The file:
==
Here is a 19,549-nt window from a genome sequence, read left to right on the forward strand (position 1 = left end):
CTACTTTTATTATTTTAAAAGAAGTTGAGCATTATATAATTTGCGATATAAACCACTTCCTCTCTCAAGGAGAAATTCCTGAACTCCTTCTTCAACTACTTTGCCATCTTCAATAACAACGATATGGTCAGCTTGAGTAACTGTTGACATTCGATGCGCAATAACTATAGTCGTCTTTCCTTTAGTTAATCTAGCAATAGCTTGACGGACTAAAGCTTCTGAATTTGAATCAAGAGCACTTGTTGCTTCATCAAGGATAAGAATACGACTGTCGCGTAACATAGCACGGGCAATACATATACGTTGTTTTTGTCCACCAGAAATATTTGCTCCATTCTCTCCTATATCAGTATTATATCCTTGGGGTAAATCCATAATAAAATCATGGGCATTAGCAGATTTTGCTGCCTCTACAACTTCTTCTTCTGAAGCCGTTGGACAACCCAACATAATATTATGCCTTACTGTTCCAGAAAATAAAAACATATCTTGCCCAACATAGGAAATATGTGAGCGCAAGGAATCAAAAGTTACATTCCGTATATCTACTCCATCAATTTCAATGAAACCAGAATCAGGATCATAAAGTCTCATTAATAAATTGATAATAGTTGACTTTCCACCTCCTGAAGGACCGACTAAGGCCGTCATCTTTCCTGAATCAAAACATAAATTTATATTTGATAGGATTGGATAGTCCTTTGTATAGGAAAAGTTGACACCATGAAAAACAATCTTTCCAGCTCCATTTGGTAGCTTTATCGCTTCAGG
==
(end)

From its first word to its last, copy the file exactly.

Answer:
Here is a 19,549-nt window from a genome sequence, read left to right on the forward strand (position 1 = left end):
CTACTTTTATTATTTTAAAAGAAGTTGAGCATTATATAATTTGCGATATAAACCACTTCCTCTCTCAAGGAGAAATTCCTGAACTCCTTCTTCAACTACTTTGCCATCTTCAATAACAACGATATGGTCAGCTTGAGTAACTGTTGACATTCGATGCGCAATAACTATAGTCGTCTTTCCTTTAGTTAATCTAGCAATAGCTTGACGGACTAAAGCTTCTGAATTTGAATCAAGAGCACTTGTTGCTTCATCAAGGATAAGAATACGACTGTCGCGTAACATAGCACGGGCAATACATATACGTTGTTTTTGTCCACCAGAAATATTTGCTCCATTCTCTCCTATATCAGTATTATATCCTTGGGGTAAATCCATAATAAAATCATGGGCATTAGCAGATTTTGCTGCCTCTACAACTTCTTCTTCTGAAGCCGTTGGACAACCCAACATAATATTATGCCTTACTGTTCCAGAAAATAAAAACATATCTTGCCCAACATAGGAAATATGTGAGCGCAAGGAATCAAAAGTTACATTCCGTATATCTACTCCATCAATTTCAATGAAACCAGAATCAGGATCATAAAGTCTCATTAATAAATTGATAATAGTTGACTTTCCACCTCCTGAAGGACCGACTAAGGCCGTCATCTTTCCTGAATCAAAACATAAATTTATATTTGATAGGATTGGATAGTCCTTTGTATAGGAAAAGTTGACACCATGAAAAACAATCTTTCCAGCTCCATTTGGTAGCTTTATCGCTTCAGG